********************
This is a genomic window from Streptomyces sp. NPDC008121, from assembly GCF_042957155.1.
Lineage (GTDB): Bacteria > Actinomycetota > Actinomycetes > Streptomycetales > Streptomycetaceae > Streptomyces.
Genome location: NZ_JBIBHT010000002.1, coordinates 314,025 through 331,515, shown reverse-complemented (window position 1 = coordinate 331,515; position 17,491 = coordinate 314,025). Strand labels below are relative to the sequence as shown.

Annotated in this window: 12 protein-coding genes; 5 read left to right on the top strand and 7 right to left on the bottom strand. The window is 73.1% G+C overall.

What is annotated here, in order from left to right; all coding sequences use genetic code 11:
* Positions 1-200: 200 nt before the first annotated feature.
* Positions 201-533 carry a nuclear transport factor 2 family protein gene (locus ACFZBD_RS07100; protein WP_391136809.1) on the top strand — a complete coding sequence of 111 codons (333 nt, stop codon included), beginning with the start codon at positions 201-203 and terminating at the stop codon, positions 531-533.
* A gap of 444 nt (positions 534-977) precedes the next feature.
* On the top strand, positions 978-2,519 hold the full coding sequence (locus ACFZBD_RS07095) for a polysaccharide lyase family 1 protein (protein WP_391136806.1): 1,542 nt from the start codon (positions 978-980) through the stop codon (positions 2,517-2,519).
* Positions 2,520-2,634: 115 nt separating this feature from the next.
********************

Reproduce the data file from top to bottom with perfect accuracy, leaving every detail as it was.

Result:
This is a genomic window from Streptomyces sp. NPDC008121, from assembly GCF_042957155.1.
Lineage (GTDB): Bacteria > Actinomycetota > Actinomycetes > Streptomycetales > Streptomycetaceae > Streptomyces.
Genome location: NZ_JBIBHT010000002.1, coordinates 314,025 through 331,515, shown reverse-complemented (window position 1 = coordinate 331,515; position 17,491 = coordinate 314,025). Strand labels below are relative to the sequence as shown.

Annotated in this window: 12 protein-coding genes; 5 read left to right on the top strand and 7 right to left on the bottom strand. The window is 73.1% G+C overall.

What is annotated here, in order from left to right; all coding sequences use genetic code 11:
* Positions 1-200: 200 nt before the first annotated feature.
* Positions 201-533 carry a nuclear transport factor 2 family protein gene (locus ACFZBD_RS07100; protein WP_391136809.1) on the top strand — a complete coding sequence of 111 codons (333 nt, stop codon included), beginning with the start codon at positions 201-203 and terminating at the stop codon, positions 531-533.
* A gap of 444 nt (positions 534-977) precedes the next feature.
* On the top strand, positions 978-2,519 hold the full coding sequence (locus ACFZBD_RS07095) for a polysaccharide lyase family 1 protein (protein WP_391136806.1): 1,542 nt from the start codon (positions 978-980) through the stop codon (positions 2,517-2,519).
* Positions 2,520-2,634: 115 nt separating this feature from the next.